In middle of the festival's business story there are many other subplots unfolding. Monterey will be an important opportunity for the new Butterfield Blues Band to prove their mettle in the face of the unpopular news of Bloomfield's departure from the band. It will be a tricky operation because the band is really only a few months old. In addition to the three new members, the repertoire is rearranged to reflect the new Rhythm & Blues influence, and Elvin Bishop is in the very important role of lead guitarist. So, there is an intense pressure for the band to perform better than they have done at any time in the past, with special emphasis on Butterfield as the front man.

    Adding to this pressure, the band must face a campaign by the relatively new rock press who want to use the Bloomfield exit to sell papers. Some of them see a story in Butterfield's situation, and plan to take advantage of it. They manufacture a story about a competition between the Butterfield Blues Band, and the Electric Flag. One paper even suggests that the "great light" of Butterfield's band is Bloomfield, and "that light is dimmed without him". In an move directed toward supporting the battle of the bands promotion, festival organizers have positioned the Butterfield band between Al Kooper, who has recently left Blues Project, and headliners the Electric Flag.  It is a manufacted story of a conflict between artists where no artistic conflict exists. What the press does not mention is the tamer reality, that the artists in the story are in fact friends, and harbor much professional respect for each other.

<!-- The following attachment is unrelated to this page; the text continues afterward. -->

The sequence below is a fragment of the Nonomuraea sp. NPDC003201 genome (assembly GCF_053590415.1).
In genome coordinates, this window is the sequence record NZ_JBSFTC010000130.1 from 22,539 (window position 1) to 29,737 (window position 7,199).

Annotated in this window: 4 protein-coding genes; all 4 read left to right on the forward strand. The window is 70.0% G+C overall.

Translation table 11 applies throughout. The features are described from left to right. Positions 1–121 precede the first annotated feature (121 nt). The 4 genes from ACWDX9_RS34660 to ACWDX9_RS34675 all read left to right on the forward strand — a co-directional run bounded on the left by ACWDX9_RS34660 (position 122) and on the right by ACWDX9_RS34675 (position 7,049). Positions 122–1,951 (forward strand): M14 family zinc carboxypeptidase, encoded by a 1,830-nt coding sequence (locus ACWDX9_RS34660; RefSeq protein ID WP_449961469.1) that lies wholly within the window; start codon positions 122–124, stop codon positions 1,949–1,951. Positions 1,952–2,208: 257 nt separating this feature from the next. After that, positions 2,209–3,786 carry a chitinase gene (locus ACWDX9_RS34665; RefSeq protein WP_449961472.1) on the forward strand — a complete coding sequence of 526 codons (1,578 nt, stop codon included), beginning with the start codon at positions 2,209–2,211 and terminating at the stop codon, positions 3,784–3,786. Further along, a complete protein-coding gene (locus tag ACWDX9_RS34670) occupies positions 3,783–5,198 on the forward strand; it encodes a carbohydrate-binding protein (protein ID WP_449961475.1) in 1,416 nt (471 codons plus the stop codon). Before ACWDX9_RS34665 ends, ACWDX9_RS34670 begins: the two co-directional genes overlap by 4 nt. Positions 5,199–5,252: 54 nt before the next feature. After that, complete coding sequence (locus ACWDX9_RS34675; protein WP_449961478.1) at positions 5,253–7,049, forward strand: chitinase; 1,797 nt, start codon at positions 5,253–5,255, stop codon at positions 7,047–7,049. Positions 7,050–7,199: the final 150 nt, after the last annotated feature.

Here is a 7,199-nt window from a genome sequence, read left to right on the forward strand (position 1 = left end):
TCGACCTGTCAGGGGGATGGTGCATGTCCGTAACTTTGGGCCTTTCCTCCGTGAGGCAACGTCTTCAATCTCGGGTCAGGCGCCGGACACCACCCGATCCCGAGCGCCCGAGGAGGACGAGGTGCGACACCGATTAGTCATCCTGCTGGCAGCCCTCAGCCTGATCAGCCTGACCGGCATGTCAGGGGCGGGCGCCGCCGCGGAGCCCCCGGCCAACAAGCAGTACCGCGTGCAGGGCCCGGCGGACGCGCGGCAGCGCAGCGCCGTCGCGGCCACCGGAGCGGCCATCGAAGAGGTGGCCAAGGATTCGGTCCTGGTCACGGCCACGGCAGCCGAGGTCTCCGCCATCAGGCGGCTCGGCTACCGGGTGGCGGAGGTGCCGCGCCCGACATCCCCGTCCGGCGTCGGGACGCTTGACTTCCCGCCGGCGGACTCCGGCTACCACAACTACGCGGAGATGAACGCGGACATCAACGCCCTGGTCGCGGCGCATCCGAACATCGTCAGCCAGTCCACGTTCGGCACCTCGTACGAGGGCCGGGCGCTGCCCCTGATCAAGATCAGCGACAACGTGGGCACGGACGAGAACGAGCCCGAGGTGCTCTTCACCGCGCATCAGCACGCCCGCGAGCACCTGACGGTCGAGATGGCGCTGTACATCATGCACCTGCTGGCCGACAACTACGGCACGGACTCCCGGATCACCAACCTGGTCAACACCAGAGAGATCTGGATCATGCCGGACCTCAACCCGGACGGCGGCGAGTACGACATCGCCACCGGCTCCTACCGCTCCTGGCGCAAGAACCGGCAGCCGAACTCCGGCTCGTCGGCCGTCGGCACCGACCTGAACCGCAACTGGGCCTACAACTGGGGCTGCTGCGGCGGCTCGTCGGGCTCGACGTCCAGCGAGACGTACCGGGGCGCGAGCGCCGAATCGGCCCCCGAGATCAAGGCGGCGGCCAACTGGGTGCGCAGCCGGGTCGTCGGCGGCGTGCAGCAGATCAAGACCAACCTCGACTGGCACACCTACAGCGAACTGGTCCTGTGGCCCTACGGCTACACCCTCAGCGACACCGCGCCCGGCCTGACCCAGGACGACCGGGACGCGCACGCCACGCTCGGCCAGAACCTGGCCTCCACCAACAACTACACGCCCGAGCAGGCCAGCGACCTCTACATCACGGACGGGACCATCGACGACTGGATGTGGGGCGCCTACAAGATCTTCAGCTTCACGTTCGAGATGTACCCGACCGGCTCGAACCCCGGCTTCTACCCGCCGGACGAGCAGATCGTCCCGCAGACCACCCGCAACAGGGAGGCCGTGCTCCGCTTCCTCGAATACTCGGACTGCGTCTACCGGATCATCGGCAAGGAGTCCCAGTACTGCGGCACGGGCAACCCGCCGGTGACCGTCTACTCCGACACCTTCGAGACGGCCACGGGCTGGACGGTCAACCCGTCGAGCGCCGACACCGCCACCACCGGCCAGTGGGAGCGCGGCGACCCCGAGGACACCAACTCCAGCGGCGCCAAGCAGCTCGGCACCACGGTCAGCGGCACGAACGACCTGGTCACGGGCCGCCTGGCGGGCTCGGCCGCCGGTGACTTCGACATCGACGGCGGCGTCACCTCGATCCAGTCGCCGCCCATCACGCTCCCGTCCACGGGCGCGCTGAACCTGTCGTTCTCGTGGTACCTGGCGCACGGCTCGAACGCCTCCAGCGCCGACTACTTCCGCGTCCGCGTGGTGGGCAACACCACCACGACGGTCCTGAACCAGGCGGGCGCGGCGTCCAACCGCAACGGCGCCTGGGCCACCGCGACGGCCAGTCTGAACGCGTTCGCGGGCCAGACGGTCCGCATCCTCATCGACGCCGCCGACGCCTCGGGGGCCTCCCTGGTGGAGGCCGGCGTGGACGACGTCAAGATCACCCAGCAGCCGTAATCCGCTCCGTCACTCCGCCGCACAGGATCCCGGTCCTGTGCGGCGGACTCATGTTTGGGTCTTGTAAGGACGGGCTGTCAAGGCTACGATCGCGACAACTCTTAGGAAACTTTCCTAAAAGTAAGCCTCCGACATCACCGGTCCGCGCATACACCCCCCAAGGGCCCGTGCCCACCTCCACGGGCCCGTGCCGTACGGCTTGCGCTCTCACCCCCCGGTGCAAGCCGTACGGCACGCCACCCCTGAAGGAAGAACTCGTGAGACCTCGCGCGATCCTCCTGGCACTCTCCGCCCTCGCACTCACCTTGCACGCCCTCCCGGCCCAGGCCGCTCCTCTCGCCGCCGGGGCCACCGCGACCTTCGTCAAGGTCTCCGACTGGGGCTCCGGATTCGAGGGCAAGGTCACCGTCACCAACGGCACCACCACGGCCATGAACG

So, once the two bands complete their performances, the post game commentary begins. Predictably,while the press seem to favour the Electric Flag, they also suggest a division of opinion, even uncertain, and of course encourage readers to discuss the issues by reading their paper.  However, some knowledgeable people who do not express their opinions to the media of the day, do open up years later. They have another perspective on how the Butterfield Blues Band versus The Electric Flag smack down unfolds.

    Bill Graham doesn't think The Electric Flag lives up to its expectations.

    “I always thought that the Butterfield Blues Band sort of glued naturally, that the musicians just fit, as opposed to the Electric Flag.  The Flag was put together for music business purposes. It wasn’t a natural evolution that ended up being good because it seemed to fall that way. Listening to Butter’s band , it just seemed right.  Everything about them, from the time they walked on the stage, it was real.  It wasn’t a little powder, add water. It was all real. That’s a group of musicians who played that kind of music, and that’s what they do, that’s who they are. As opposed to going shopping for a saxophone player or a drummer or a keyboard player, and then trying to make things fit.